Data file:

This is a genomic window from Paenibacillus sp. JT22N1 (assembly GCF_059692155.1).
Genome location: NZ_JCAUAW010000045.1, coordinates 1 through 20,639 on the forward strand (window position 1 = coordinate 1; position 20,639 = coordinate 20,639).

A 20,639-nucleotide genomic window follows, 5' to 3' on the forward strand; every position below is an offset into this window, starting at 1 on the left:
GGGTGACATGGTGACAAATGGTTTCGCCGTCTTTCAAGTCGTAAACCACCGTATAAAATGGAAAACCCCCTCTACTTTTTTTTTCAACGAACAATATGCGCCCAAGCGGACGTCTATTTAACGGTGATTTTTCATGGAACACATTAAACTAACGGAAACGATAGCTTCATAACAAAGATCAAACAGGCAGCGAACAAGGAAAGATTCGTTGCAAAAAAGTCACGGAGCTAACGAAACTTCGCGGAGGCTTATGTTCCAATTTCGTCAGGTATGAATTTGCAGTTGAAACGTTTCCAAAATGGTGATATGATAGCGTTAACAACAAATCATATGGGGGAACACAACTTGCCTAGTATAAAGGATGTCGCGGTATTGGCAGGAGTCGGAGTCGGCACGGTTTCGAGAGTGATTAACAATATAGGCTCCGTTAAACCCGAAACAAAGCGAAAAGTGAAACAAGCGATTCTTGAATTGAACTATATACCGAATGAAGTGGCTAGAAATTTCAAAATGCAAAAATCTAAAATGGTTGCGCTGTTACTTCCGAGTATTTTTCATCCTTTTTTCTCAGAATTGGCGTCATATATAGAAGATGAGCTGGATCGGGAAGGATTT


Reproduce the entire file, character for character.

This is a genomic window from Paenibacillus sp. JT22N1 (assembly GCF_059692155.1).
Genome location: NZ_JCAUAW010000045.1, coordinates 1 through 20,639 on the forward strand (window position 1 = coordinate 1; position 20,639 = coordinate 20,639).

A 20,639-nucleotide genomic window follows, 5' to 3' on the forward strand; every position below is an offset into this window, starting at 1 on the left:
GGGTGACATGGTGACAAATGGTTTCGCCGTCTTTCAAGTCGTAAACCACCGTATAAAATGGAAAACCCCCTCTACTTTTTTTTTCAACGAACAATATGCGCCCAAGCGGACGTCTATTTAACGGTGATTTTTCATGGAACACATTAAACTAACGGAAACGATAGCTTCATAACAAAGATCAAACAGGCAGCGAACAAGGAAAGATTCGTTGCAAAAAAGTCACGGAGCTAACGAAACTTCGCGGAGGCTTATGTTCCAATTTCGTCAGGTATGAATTTGCAGTTGAAACGTTTCCAAAATGGTGATATGATAGCGTTAACAACAAATCATATGGGGGAACACAACTTGCCTAGTATAAAGGATGTCGCGGTATTGGCAGGAGTCGGAGTCGGCACGGTTTCGAGAGTGATTAACAATATAGGCTCCGTTAAACCCGAAACAAAGCGAAAAGTGAAACAAGCGATTCTTGAATTGAACTATATACCGAATGAAGTGGCTAGAAATTTCAAAATGCAAAAATCTAAAATGGTTGCGCTGTTACTTCCGAGTATTTTTCATCCTTTTTTCTCAGAATTGGCGTCATATATAGAAGATGAGCTGGATCGGGAAGGATTT